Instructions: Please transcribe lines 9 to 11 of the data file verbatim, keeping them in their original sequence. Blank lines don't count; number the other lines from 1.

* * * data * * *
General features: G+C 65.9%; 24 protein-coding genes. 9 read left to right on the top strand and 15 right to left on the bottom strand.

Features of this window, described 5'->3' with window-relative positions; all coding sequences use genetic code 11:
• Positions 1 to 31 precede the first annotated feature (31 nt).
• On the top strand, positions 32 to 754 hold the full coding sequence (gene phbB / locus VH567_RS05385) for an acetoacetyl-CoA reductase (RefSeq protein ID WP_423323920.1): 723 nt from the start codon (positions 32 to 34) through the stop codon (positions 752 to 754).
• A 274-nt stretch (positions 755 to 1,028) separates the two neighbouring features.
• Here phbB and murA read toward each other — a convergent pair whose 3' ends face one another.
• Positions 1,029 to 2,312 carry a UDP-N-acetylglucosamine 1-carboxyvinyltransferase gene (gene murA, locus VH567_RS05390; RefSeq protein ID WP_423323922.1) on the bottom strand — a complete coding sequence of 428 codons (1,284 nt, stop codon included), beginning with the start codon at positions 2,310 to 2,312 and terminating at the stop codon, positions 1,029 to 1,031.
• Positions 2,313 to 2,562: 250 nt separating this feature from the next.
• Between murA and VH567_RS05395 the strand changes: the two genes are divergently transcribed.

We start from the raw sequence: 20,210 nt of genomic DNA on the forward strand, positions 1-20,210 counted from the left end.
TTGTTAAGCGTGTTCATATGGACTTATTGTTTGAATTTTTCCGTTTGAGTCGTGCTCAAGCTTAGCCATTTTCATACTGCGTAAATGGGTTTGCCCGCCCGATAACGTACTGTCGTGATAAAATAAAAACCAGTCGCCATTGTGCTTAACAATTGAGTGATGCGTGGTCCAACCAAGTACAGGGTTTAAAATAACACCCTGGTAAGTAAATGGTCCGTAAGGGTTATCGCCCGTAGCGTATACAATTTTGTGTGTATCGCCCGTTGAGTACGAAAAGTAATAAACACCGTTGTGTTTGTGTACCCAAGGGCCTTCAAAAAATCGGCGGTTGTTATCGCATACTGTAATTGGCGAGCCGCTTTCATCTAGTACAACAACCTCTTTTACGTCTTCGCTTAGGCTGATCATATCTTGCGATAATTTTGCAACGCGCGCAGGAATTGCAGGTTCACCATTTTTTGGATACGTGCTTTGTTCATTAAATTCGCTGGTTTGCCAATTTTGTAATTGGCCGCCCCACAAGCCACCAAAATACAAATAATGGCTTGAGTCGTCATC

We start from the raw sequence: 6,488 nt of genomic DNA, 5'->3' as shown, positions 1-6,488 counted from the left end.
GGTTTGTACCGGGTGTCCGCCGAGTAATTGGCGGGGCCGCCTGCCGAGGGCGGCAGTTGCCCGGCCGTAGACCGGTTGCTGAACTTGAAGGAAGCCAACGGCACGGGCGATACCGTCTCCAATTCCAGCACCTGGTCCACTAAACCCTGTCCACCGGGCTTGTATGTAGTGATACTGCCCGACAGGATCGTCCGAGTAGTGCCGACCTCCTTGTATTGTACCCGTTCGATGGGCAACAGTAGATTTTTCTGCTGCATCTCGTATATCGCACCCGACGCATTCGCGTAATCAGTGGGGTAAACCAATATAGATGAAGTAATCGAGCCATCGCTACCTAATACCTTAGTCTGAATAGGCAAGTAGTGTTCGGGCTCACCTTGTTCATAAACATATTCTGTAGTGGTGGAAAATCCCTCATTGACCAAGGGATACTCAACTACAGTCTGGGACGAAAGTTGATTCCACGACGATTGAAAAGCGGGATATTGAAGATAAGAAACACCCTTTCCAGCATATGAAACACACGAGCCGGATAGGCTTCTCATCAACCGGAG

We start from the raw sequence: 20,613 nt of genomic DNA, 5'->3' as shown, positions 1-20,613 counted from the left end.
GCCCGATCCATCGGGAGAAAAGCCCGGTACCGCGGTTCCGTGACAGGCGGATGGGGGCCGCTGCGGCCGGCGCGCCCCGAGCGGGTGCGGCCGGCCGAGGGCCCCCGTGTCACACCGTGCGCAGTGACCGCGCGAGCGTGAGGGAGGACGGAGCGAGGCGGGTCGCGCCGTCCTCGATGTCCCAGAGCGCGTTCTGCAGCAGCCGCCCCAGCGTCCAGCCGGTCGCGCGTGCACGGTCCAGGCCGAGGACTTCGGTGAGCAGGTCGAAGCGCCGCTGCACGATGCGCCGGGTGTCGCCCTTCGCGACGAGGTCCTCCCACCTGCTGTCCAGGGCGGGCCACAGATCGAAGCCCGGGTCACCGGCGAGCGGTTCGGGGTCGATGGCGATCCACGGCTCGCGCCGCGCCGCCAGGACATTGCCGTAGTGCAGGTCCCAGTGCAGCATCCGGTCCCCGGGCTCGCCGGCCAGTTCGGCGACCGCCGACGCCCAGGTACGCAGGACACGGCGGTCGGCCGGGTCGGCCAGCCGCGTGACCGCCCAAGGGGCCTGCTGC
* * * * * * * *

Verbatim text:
• Between murA and VH567_RS05395 the strand changes: the two genes are divergently transcribed.

We start from the raw sequence: 20,210 nt of genomic DNA on the forward strand, positions 1-20,210 counted from the left end.
TTGTTAAGCGTGTTCATATGGACTTATTGTTTGAATTTTTCCGTTTGAGTCGTGCTCAAGCTTAGCCATTTTCATACTGCGTAAATGGGTTTGCCCGCCCGATAACGTACTGTCGTGATAAAATAAAAACCAGTCGCCATTGTGCTTAACAATTGAGTGATGCGTGGTCCAACCAAGTACAGGGTTTAAAATAACACCCTGGTAAGTAAATGGTCCGTAAGGGTTATCGCCCGTAGCGTATACAATTTTGTGTGTATCGCCCGTTGAGTACGAAAAGTAATAAACACCGTTGTGTTTGTGTACCCAAGGGCCTTCAAAAAATCGGCGGTTGTTATCGCATACTGTAATTGGCGAGCCGCTTTCATCTAGTACAACAACCTCTTTTACGTCTTCGCTTAGGCTGATCATATCTTGCGATAATTTTGCAACGCGCGCAGGAATTGCAGGTTCACCATTTTTTGGATACGTGCTTTGTTCATTAAATTCGCTGGTTTGCCAATTTTGTAATTGGCCGCCCCACAAGCCACCAAAATACAAATAATGGCTTGAGTCGTCATC